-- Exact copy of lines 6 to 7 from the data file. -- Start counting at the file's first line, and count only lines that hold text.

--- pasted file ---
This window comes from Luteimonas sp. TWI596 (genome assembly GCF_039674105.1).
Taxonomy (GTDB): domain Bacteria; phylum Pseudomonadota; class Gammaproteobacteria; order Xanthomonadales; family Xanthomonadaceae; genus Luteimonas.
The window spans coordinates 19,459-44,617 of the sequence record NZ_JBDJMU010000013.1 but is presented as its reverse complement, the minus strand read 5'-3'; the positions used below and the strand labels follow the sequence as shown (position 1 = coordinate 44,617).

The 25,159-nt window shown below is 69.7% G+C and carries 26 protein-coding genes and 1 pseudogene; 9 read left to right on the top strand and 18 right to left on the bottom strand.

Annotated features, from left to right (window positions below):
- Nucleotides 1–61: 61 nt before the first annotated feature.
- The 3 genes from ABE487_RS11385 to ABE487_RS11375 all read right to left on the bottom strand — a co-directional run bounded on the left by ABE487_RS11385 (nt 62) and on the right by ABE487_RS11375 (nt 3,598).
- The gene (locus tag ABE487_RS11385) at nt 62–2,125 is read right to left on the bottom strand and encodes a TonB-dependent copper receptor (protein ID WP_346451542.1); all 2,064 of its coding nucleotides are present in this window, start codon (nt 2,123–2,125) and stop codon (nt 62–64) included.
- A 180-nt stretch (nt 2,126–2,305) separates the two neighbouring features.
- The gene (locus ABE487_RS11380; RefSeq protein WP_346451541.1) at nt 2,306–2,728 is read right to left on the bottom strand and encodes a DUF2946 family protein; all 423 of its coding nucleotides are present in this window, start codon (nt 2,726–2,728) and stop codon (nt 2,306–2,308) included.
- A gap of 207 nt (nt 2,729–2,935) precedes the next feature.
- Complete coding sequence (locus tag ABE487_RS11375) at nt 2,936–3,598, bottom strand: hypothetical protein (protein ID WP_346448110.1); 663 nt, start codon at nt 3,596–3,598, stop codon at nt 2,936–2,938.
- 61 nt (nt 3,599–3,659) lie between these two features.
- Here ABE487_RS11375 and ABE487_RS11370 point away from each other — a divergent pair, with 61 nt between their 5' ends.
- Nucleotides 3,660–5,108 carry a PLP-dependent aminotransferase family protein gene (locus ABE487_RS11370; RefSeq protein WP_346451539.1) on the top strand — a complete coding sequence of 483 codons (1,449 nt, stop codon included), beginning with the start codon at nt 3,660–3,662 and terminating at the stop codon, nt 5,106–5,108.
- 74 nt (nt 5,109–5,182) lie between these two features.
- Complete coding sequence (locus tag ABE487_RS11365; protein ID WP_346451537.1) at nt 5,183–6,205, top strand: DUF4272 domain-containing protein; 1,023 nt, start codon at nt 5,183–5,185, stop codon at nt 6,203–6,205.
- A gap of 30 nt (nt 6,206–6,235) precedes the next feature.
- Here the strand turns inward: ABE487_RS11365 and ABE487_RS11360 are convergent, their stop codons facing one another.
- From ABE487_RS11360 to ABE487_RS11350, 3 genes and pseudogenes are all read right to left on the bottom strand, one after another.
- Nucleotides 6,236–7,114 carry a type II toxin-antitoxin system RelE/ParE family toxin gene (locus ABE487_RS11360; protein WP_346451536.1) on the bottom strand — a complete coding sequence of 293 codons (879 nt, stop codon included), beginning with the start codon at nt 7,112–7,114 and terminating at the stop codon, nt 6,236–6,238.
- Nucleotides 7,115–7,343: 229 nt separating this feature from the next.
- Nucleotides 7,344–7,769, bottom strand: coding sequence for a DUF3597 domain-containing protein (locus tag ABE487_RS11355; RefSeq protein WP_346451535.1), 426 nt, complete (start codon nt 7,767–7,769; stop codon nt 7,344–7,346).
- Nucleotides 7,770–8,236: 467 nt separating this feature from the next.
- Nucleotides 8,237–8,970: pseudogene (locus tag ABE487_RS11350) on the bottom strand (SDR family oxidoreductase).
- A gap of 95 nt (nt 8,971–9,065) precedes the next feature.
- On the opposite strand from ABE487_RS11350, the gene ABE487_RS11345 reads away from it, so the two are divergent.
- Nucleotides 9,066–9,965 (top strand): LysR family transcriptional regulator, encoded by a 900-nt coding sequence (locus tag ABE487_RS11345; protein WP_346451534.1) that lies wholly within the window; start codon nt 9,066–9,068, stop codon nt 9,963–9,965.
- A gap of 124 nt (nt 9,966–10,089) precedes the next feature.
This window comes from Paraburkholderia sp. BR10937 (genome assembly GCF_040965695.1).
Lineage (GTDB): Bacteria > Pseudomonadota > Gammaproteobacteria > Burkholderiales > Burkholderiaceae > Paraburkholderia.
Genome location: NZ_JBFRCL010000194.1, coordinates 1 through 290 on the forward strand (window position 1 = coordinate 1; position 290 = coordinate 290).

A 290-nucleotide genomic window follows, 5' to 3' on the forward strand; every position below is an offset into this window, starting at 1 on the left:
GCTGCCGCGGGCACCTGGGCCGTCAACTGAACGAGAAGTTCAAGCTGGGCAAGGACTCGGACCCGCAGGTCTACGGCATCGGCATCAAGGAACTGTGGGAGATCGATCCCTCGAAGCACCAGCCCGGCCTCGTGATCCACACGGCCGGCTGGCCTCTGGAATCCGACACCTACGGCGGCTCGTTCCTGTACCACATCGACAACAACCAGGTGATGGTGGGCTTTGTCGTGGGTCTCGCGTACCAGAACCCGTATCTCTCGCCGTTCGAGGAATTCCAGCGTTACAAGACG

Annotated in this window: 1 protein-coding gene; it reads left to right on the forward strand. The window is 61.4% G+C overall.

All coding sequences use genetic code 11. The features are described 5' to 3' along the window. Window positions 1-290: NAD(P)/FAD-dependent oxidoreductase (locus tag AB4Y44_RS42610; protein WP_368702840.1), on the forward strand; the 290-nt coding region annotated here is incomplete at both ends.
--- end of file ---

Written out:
- Nucleotides 1–61: 61 nt before the first annotated feature.
- The 3 genes from ABE487_RS11385 to ABE487_RS11375 all read right to left on the bottom strand — a co-directional run bounded on the left by ABE487_RS11385 (nt 62) and on the right by ABE487_RS11375 (nt 3,598).